The Joe Biden administration will work with Congress on possible sanctions against the International Criminal Court after its prosecutor announced it was seeking arrest warrants for senior Israeli and Hamas officials, US secretary of state Antony Blinken said on Tuesday. – Financial Times

“Squad” Rep. Rashida Tlaib (D-MI) has paid hundreds of thousands of dollars since being elected to Congress to a consulting firm led by an anti-Israel activist working on behalf of groups linked to Palestinian terrorist factions, records show. – Washington Examiner

The Tides Foundation, which backs several organizations involved in anti-Israel protests on college campuses and beyond, is facing scrutiny from the House Ways and Means Committee for serving as a conduit to hide the identity of donors to its grantees. – Jewish Insider

Editorial: The U.S. will have to spend the money to harden and diversify its satellite networks, as well as develop counter measures. Xi Jinping’s Chinese Communist Party is making its own space advances and is increasingly allied with Mr. Putin. Credit to Mr. Turner for trying to educate Americans about this rising threat, even if many in Washington don’t want to hear it. – Wall Street Journal

Editorial: “The American people do not have the luxury of playing partisan blame games,” Schumer wrote in his letter to colleagues announcing the new vote. “They want bipartisan action to secure the border.” Unfortunately, the bill wouldn’t do that. It would make the crisis worse. Schumer should call up the House-passed Laken Riley Act, which not only received more than 30 Democratic votes but also would have prevented the death of Georgia nursing student Laken Riley. – Washington Examiner

Steven Rattner writes: However, we also need to resume removing trade barriers, not increase them. Among other things, we need the World Trade Organization to function, but the Trump and Biden administrations have blocked all candidates for its appellate body and chosen to act unilaterally, rather than through the W.T.O. I’m hoping that when the election dust settles, we can get back to what David Ricardo explained so clearly two centuries ago. – New York Times

Andreas Kluth writes: For his part, Biden could clarify US intentions, with respect to Taiwan and more, and reduce the potential for miscalculation by Xi. It wouldn’t even matter whether the Chinese pledges are 100% credible. As Biden himself said in that speech in 2017, the US needs arms-control treaties “precisely because we do not trust our adversaries.” – Bloomberg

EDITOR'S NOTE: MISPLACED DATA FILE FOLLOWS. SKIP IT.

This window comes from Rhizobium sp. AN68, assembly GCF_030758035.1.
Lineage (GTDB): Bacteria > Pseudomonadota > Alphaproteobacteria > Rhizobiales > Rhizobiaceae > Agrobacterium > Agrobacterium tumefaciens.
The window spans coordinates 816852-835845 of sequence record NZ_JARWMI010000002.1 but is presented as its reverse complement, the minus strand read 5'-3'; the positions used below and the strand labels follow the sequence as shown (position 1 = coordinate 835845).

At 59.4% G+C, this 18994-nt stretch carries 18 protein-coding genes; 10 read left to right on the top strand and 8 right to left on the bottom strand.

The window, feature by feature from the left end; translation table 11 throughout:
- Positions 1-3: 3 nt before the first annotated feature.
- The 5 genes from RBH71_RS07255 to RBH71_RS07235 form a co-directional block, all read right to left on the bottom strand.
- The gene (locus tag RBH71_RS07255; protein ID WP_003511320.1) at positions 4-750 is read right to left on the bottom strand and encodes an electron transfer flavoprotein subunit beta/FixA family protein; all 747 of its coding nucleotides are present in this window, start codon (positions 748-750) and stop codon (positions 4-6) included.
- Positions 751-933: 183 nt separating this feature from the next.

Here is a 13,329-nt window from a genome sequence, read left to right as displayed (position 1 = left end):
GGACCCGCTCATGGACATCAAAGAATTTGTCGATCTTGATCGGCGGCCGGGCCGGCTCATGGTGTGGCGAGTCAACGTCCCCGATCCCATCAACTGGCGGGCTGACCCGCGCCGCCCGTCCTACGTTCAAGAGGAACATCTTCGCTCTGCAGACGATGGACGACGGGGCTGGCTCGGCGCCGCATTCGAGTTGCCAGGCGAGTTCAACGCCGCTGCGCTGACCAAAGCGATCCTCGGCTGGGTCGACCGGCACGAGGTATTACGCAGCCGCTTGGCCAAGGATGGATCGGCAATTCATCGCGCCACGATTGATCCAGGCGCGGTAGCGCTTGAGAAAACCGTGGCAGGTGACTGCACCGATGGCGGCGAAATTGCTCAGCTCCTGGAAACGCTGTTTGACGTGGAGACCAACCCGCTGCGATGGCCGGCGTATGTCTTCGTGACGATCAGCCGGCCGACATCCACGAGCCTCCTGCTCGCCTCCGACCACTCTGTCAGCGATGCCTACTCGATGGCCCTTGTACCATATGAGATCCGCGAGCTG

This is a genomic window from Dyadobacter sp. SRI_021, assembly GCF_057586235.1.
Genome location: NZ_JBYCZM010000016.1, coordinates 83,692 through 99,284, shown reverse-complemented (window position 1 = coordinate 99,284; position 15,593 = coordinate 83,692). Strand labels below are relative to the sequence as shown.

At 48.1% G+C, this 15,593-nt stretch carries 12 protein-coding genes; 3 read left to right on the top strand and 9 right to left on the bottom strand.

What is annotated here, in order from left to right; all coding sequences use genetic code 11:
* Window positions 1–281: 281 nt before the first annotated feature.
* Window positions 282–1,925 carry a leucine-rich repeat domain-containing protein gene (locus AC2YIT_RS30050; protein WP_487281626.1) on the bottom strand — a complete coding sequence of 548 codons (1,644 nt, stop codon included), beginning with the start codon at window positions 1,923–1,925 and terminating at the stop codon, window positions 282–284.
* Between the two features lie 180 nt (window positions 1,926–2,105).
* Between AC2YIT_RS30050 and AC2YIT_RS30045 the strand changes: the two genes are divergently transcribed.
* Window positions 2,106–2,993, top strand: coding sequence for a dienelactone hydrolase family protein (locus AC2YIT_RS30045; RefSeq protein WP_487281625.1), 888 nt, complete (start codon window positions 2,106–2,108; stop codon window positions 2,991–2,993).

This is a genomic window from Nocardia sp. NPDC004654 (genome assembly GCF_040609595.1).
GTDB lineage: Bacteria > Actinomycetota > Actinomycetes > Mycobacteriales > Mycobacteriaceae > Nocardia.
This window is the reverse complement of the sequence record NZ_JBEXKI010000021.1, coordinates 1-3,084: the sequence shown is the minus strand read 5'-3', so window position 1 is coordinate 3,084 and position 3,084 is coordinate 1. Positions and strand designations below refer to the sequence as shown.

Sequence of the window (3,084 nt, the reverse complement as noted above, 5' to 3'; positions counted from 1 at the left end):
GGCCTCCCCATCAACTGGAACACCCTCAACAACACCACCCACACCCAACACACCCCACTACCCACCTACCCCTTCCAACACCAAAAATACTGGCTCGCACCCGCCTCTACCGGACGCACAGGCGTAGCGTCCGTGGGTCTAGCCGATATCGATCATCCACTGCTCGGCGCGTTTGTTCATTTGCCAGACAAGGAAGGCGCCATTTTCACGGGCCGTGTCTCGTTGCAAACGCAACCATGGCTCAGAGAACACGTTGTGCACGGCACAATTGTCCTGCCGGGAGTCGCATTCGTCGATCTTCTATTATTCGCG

Marc L. Busch writes: And that’s exactly what the bill offers them, short of the U.S. increasing its bound rates, and redoing the rules of origin on textiles under USMCA and CAFTA-DR, neither of which is going to happen. The Americas Act does not tackle serious questions about China or supply chain resiliency. It won’t spur U.S. manufacturing and it won’t help countries like Costa Rica and Uruguay modernize their economies. – The Hill


The United Arab Emirates and the United States are strategic partners and there will be more joint investments in artificial intelligence between them, the UAE’s state minister for AI Omar Sultan Al Olama told Reuters on Tuesday. – Reuters

Hacktivist operations are using leaked ransomware builders to launch attacks on critical infrastructure in the Philippines — part of a trend among politically motivated groups who are increasingly trying to disrupt life in the Southeast Asian nation. – The Record

Officials in Britain are set to propose a major overhaul of how the country responds to ransomware attacks by requiring all victims to report incidents to the government, and then obliging those victims to seek a license before making any extortion payments. – The Record

David Kirichenko writes: The West should be prepared for more of its critical infrastructure to come under Russian cyber-attack. But it should also take bolder steps to support Ukraine on the digital and physical battlefields, as Russia’s hybrid war against the West all connects back to its battlefield objectives in Ukraine. – The Hill


The Defense Department is proposing legislation that would allow it to establish an Indo-Pacific Security Assistance Initiative to deliver weapons to Taiwan and other friendly militaries in the region, modeled after a similar program used to arm Ukraine. – Defense News

The U.S. Marine Corps is developing new radars and leveraging its counter-drone systems as it looks to modernize and expand key capabilities. – Defense News

Senior defense officials are putting the final touches on the first official Security Classification Guidance to direct what can and cannot be disclosed publicly about the Pentagon’s high-stakes Replicator initiative, DefenseScoop has learned. – DefenseScoop

Dana Stroul writes: Therefore, the U.S.-GCC working groups are a critical mechanism to maintain focus on air defense and maritime security even amid regional crises. U.S. officials should continue meeting under the auspices of these groups, while concurrently convening partners within and outside the GCC who are willing to work with Israel in other venues. Partners who do not have diplomatic ties can still be invited to observe multinational exercises that include Israel. They should also be offered briefings on the success of the April 13 defensive coalition. – Washington Institute

Todd Harrison writes: Congress and the executive branch should heed the warnings about China’s space capabilities. The United States enjoys a substantial lead in space technology, but China is moving quickly to copy our technology and counter the advantage it provides. It is time to get serious and to make the hard choices. It is time to unleash the Space Force. – MilitaryTimes